Since launching Rails Autoscale in the Heroku add-on marketplace in 2017, I’ve had customers wanting more control. I’d been resistant for over two years because I was determined to build an autoscaler that doesn’t need those controls. One reason I created Rails Autoscale was the overwhelming nature of existing solutions—too many knobs and switches!
My approach was to minimize the amount of configuration available and to provide sensible defaults for the necessary remaining options.
For some customers, though, this is insufficient. As Rails Autoscale has gotten more popular, and especially after the launch of worker autoscaling, the voices calling for more control and configuration have only gotten more persistent.
I’ve been listening all along, and last month I quietly launched a new feature that I hope finds a solid middle ground, providing a way to tweak autoscaling behavior in very precise ways while remaining easy to use and staying out of the way if you don’t need it.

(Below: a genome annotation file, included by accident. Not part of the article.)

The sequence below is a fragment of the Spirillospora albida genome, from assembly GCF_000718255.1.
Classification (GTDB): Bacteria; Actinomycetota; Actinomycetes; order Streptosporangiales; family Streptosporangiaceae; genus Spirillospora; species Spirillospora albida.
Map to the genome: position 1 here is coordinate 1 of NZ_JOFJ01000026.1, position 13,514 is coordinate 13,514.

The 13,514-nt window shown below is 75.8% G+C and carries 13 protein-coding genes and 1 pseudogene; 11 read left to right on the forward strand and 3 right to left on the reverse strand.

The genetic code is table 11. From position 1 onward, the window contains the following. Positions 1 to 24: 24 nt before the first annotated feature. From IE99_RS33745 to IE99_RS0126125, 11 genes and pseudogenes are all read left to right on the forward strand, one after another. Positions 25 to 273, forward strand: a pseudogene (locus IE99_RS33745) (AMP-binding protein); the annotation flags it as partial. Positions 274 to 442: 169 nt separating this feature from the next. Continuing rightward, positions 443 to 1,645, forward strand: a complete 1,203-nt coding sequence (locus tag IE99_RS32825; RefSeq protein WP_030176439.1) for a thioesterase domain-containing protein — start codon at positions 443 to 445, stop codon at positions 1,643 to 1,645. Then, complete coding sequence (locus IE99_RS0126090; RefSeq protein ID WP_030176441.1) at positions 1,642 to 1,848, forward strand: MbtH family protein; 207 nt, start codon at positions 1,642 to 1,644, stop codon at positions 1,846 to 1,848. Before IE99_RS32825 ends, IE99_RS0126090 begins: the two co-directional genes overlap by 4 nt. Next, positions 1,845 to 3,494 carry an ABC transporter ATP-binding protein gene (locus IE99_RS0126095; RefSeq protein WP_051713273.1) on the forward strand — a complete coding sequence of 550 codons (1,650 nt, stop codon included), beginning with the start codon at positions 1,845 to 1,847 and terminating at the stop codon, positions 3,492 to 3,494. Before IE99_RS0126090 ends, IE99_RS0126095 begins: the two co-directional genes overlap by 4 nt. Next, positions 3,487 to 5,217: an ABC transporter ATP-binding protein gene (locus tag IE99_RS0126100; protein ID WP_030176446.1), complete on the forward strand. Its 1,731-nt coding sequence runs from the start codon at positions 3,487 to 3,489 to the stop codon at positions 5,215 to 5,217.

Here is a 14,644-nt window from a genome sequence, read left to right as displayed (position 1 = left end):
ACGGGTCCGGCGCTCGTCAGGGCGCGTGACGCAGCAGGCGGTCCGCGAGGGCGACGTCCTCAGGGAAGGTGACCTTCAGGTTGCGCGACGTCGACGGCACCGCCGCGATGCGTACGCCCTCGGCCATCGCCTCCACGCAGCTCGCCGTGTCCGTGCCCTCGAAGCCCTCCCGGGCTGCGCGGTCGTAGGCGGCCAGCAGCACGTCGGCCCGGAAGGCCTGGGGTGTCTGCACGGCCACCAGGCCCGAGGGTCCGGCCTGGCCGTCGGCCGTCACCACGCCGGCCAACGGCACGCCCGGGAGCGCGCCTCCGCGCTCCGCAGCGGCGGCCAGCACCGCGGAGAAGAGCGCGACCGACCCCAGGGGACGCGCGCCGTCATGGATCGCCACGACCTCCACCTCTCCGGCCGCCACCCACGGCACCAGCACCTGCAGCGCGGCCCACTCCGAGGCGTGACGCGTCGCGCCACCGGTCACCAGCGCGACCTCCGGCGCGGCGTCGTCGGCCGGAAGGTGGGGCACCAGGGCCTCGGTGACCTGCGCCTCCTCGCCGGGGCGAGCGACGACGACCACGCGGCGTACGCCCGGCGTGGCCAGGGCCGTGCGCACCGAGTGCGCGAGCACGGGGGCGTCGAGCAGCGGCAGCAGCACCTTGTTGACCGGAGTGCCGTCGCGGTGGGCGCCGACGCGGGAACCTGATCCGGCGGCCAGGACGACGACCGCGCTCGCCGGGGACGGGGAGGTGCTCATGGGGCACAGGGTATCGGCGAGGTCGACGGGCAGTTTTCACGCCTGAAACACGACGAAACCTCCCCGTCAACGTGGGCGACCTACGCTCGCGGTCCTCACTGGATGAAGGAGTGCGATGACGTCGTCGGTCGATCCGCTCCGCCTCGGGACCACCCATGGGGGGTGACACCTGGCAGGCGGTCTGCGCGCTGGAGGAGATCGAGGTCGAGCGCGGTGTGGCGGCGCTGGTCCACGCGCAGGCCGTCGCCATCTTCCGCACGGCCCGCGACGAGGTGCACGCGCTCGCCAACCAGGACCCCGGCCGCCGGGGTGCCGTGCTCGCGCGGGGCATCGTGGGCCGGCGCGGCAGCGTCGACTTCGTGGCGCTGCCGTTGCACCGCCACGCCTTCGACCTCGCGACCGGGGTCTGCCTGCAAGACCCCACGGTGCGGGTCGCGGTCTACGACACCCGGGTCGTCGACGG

The advanced options are hidden by default. I still believe most apps should leave the defaults untouched, but for those who need that extra bit of control, now you’ve got it.
How do you know if you need the advanced options? Here’s an example.
Say it’s common for your app to experience sudden spikes of traffic, orders of magnitude higher than normal. The default autoscaling behavior of scaling up one dyno at a time everything three minutes might not be able to keep up with this traffic pattern. In this case, you may find that scaling up by two dynos (or more) at a time is a better fit.
Using the advanced options, you can now scale up by many dynos at a time. Or shorten the time between upscales. Whatever you need. Overkill for most apps, but necessary for some.
I hope you enjoy these new configuration options, and as always, I’d love to hear what you think.